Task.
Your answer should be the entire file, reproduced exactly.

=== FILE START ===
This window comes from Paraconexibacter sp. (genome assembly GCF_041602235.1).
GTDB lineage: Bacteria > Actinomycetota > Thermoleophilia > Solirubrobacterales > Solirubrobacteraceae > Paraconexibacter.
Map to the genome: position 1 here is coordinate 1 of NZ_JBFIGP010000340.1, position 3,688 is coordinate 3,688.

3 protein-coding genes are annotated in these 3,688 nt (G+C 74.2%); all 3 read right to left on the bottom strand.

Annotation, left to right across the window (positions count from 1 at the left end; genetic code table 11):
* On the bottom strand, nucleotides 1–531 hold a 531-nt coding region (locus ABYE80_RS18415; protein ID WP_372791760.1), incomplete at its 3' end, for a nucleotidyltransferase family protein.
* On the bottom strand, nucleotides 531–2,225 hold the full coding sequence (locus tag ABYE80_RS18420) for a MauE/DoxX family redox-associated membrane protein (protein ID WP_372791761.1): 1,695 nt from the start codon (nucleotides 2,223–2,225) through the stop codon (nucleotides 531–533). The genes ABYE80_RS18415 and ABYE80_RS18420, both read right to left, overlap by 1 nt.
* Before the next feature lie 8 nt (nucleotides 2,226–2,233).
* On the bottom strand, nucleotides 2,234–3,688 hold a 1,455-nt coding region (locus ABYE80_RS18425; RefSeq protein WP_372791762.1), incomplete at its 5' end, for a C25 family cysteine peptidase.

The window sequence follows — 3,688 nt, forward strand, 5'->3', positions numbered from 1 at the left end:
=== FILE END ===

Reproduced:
This window comes from Paraconexibacter sp. (genome assembly GCF_041602235.1).
GTDB lineage: Bacteria > Actinomycetota > Thermoleophilia > Solirubrobacterales > Solirubrobacteraceae > Paraconexibacter.
Map to the genome: position 1 here is coordinate 1 of NZ_JBFIGP010000340.1, position 3,688 is coordinate 3,688.

3 protein-coding genes are annotated in these 3,688 nt (G+C 74.2%); all 3 read right to left on the bottom strand.

Annotation, left to right across the window (positions count from 1 at the left end; genetic code table 11):
* On the bottom strand, nucleotides 1–531 hold a 531-nt coding region (locus ABYE80_RS18415; protein ID WP_372791760.1), incomplete at its 3' end, for a nucleotidyltransferase family protein.
* On the bottom strand, nucleotides 531–2,225 hold the full coding sequence (locus tag ABYE80_RS18420) for a MauE/DoxX family redox-associated membrane protein (protein ID WP_372791761.1): 1,695 nt from the start codon (nucleotides 2,223–2,225) through the stop codon (nucleotides 531–533). The genes ABYE80_RS18415 and ABYE80_RS18420, both read right to left, overlap by 1 nt.
* Before the next feature lie 8 nt (nucleotides 2,226–2,233).
* On the bottom strand, nucleotides 2,234–3,688 hold a 1,455-nt coding region (locus ABYE80_RS18425; RefSeq protein WP_372791762.1), incomplete at its 5' end, for a C25 family cysteine peptidase.

The window sequence follows — 3,688 nt, forward strand, 5'->3', positions numbered from 1 at the left end: